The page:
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Liquid crystal display (LCD) screens are made up of millions of small colored spots called pixels. A small white spot on the screen is called a white pixel. This white spot is also known as a stuck pixel. Stuck pixels can appear on any LCD screen, including laptops, monitors, and cell phones screens.
Common causes of a white pixel include a malfunctioning transistor or uneven distribution of liquid inside the LCD monitor. Each pixel has three sub-pixels in red, green, and blue. Transistors carry electric current to the sub-pixels. The current makes the pixels change color.
If a transistor shorts out or remains open, the result can be a white, red, blue, or green pixel. If the pixel is not getting any current, then a small empty black spot surrounded by white space may be seen on the LCD screen. The black space is called a dead pixel.
Sometimes, a white pixel can be repaired. Various software programs are available that may find and fix white pixels. Generally, software can run a complete pixel test, or search by pixel color to find a white pixel. Software can take anywhere from 20 minutes to a few hours to test all the pixels.
Rubbing or tapping the screen may also repair a stuck pixel. Users can try to repair pixels at their own risk. Care must be taken when attempting to repair a pixel by tapping or rubbing the screen. It is possible to break other pixels surrounding a white pixel.
Monitors should be turned off prior to rubbing or tapping on the screen. Placing a damp cloth on the screen may help prevent scratching and further pixel damage. The screen can be turned back on while still applying pressure to the screen. Users can then remove the pressure and the cloth to see if the white pixel has been repaired.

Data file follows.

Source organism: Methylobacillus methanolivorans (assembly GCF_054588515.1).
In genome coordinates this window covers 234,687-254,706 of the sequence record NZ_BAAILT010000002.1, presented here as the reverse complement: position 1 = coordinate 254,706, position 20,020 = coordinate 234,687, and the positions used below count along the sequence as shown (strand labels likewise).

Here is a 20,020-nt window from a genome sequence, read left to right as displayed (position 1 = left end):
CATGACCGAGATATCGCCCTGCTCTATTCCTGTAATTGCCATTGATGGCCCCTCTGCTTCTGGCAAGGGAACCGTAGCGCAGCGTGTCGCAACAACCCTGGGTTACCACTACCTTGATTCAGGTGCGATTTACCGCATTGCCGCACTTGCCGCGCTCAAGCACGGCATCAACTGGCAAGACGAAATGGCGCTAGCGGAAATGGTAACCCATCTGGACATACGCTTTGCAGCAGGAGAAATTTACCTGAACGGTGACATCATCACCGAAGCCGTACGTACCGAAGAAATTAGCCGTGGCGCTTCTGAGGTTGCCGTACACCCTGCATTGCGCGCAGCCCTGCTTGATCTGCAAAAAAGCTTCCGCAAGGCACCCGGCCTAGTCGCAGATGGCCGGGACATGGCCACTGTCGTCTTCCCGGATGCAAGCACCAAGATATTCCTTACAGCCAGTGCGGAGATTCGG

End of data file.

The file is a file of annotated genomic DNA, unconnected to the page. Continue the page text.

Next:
White pixels may also start working over time without any attention from the user. Some white pixels appear only after several hours of continued use. Generally, white pixels are an annoyance and do not stop the screen from working properly.
Manufacturers each have their own pixel policy regarding LCD screen replacement. Companies rarely replace monitors with a single white pixel. Users can check their warranty information to determine how many white pixels are required before the manufacturer will replace a screen under the original warranty.
Some companies may replace screens with pixel defects with a refurbished unit. Users can call the company’s customer support center to find out if a particular screen will be repaired or replaced. Customers may also choose to live with a single stuck pixel, with the hope that it will repair itself over time.
There is nothing worse than getting a new monitor, laptop or portable device and finding a bunch of dead pixels when the device is powered up for the first time. When that happens, don't bother trying to fix the problem -- get it replaced immediately.
When dead pixels show up later on, that might not be the end of the world. LCD panels are cheap to fix in laptops and users with even limited skills and a good set of repair instructions can swap out panels.
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